Understanding Libraries

by Barry Dysert
(last updated April 2, 2018)


Libraries are a feature of Windows Explorer (Windows 7 and 8) and File Explorer (Windows 10) that helps you navigate the Windows file system quickly and easily. A library is essentially a container that points to files and folders that exist anywhere on your system. Since the files pointed to from the library remain in their original locations, updating them means that you'll see the updated version in the library just as if you were looking at the actual file itself.

Windows 7 and 8 comes with four default libraries: Documents, Music, Pictures, and Videos. In Windows 10 the default libraries changed slightly. Now you have six default libraries: Documents, Music, Pictures, Videos, Saved Pictures, and Camera Roll. You can add your own libraries as well as delete libraries. (Adding and deleting libraries are covered under other tips.)

There is one other thing that I should mention about libraries in Windows 10: they are hidden by default. Not so in Windows 7 or 8, but in Windows 10 you need to configure Windows so that libraries can be displayed. Here's how you do that:

  1. Press Windows + E to open a File Explorer window.
  2. Right click on an open spot in the left window pane. Windows displays a Context menu.
  3. Select the Show Libraries option. The libraries will now be visible in the left window panes of File Explorer.

You can have any number of libraries defined on your system, and each library can point to any number of folders. For example, when I expand my Documents library, I see that it actually is pointing to the "My Documents" folder as well as the "Meeting Notes" folder. (See Figure 1.)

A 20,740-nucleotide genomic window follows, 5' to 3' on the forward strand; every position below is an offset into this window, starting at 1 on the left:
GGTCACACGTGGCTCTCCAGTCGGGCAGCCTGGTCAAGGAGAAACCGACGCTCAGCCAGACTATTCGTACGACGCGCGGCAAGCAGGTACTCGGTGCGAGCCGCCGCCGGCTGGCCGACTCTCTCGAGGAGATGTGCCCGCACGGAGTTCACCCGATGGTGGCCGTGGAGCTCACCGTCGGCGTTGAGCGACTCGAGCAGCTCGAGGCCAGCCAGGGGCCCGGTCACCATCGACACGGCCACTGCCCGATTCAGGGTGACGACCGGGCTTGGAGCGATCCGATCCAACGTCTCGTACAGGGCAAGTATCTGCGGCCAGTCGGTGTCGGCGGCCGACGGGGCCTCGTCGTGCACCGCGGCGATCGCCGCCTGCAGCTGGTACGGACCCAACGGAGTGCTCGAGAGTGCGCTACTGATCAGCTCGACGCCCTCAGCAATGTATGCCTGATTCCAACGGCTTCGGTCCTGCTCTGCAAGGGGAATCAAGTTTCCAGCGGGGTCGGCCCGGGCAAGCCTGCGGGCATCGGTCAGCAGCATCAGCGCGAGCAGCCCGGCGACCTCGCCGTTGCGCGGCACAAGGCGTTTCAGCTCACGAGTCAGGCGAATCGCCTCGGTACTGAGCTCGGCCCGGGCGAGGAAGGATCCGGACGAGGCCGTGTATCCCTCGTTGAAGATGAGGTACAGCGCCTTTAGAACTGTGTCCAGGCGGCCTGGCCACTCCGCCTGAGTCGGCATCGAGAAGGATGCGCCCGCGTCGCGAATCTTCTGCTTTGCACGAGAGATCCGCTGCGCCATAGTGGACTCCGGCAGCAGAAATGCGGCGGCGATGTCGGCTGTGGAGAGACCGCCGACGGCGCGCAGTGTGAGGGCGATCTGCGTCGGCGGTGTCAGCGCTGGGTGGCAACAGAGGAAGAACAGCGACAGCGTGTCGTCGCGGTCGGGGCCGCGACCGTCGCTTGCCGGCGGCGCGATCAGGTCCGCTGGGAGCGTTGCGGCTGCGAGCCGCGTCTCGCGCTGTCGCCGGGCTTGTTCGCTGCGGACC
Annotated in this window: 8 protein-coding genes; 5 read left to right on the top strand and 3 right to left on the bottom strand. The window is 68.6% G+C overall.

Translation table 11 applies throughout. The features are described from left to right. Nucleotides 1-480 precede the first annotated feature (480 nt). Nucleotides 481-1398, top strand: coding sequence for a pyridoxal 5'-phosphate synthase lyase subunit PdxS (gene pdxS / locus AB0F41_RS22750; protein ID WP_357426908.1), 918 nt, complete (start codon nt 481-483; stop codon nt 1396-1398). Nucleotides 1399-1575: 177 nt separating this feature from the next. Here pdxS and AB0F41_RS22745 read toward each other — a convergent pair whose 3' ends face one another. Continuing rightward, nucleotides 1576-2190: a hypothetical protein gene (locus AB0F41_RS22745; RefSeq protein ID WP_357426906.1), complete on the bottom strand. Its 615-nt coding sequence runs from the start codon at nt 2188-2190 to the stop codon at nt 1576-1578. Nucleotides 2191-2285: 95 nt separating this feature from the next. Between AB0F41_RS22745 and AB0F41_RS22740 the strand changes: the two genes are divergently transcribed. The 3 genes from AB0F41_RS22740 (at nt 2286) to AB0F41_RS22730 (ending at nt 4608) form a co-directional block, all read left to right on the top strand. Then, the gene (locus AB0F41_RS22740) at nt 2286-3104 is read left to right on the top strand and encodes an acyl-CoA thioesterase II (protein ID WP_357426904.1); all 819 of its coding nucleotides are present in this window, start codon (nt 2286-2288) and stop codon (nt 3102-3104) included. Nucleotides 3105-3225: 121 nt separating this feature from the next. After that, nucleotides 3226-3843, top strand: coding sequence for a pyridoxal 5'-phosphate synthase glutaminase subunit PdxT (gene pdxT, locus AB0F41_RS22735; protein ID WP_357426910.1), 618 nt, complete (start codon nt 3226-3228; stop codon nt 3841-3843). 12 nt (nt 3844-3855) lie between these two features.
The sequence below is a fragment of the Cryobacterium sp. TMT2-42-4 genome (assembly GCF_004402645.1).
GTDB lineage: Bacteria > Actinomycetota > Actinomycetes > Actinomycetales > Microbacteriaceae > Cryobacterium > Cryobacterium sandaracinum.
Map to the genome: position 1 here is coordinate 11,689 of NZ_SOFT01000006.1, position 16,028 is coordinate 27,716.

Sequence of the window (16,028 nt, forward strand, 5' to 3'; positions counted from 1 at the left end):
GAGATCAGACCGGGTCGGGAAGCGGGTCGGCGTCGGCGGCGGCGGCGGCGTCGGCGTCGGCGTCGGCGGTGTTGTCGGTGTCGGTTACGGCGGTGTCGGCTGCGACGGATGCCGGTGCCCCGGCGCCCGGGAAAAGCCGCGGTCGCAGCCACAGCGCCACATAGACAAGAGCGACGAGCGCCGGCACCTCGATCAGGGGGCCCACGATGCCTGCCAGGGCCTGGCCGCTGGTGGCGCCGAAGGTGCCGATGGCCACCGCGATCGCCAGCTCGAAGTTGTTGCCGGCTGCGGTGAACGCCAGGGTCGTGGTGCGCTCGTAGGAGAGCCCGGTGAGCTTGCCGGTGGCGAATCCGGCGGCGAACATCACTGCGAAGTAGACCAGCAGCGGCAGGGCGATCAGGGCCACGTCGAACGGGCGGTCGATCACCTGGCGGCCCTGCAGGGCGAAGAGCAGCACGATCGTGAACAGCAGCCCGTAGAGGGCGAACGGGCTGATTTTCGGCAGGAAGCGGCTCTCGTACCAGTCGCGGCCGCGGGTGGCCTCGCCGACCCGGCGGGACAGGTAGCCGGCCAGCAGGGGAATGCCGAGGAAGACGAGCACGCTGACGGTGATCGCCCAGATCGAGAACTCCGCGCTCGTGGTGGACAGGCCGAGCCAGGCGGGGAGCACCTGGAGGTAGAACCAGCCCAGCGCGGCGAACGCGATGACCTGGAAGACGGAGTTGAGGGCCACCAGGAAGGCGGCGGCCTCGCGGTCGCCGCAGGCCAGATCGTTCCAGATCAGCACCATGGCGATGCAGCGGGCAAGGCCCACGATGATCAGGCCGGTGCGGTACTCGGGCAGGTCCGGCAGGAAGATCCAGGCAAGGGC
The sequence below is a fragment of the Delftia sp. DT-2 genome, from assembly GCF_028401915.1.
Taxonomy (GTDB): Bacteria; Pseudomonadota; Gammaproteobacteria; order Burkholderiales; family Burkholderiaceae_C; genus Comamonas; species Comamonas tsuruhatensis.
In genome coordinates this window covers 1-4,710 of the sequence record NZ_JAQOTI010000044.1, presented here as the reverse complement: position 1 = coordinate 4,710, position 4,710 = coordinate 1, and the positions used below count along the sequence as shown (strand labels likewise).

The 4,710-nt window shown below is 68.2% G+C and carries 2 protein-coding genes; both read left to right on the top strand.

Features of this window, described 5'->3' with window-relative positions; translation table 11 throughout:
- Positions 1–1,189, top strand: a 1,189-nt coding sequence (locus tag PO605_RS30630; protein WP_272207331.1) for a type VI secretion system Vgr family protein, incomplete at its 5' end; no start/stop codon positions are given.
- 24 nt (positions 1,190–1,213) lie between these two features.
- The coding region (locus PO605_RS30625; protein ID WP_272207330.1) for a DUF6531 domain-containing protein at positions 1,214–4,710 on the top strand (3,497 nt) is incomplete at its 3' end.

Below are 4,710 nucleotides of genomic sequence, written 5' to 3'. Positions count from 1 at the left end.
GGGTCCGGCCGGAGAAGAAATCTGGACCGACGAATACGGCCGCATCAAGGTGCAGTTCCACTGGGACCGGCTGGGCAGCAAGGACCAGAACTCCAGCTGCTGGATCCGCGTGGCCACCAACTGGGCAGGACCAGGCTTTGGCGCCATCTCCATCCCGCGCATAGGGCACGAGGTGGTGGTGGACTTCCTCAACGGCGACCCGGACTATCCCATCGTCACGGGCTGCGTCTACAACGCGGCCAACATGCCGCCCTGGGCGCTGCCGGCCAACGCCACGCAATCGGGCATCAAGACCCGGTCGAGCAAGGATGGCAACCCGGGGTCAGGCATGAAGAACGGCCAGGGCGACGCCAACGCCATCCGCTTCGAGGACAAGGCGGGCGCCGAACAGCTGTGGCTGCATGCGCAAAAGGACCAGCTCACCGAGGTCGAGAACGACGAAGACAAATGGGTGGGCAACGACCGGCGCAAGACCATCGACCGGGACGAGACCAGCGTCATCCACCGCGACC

Figure 1. Windows Explorer, showing the expanded Documents library.

When you open a library in Windows Explorer or File Explorer, the right pane shows the actual folders and files in the library. The left pane shows the hierarchy for the library so that you can see what folders are contained within the library. The right window shows each location in the library so that you don't have to scroll through the Windows Explorer or File Explorer window to get to the next location. (See Figure 2.)

Figure 2. The Documents Library Locations dialog box.

The thing to remember about libraries is that they contain pointers to your files and folders, which remain in their original locations. If you have a lot of files scattered among a lot of folders, using libraries is a great way to quickly find what you need. Libraries do not contain shortcuts, which is an important distinction. (When you delete a shortcut to a file the original file remains undisturbed on Windows—all you've done is to delete the shortcut to that file. If you delete a file within a library, the actual file itself is deleted.)

 This tip (11989) applies to Windows 7, 8, and 10.

Author Bio

Barry Dysert

Barry has been a computer professional for over 35 years, working in different positions such as technical team leader, project manager, and software developer. He is currently a software engineer with an emphasis on developing custom applications under Microsoft Windows. When not working with Windows or writing Tips, Barry is an amateur writer. His first non-fiction book is titled "A Chronological Commentary of Revelation." ...


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What is eight minus 6?

2018-04-02 12:50:56


It's been a while since I've fooled with libraries, but if memory serves, you can have a library named, say, Documents. It can point to various folders on different devices where your different types of documents are kept. I don't think you can do this with folder shortcuts.

2018-04-02 12:25:13


So what are the differences and/or benefits of using the Library over using file/folder shortcuts.

They appear to do the same thing.

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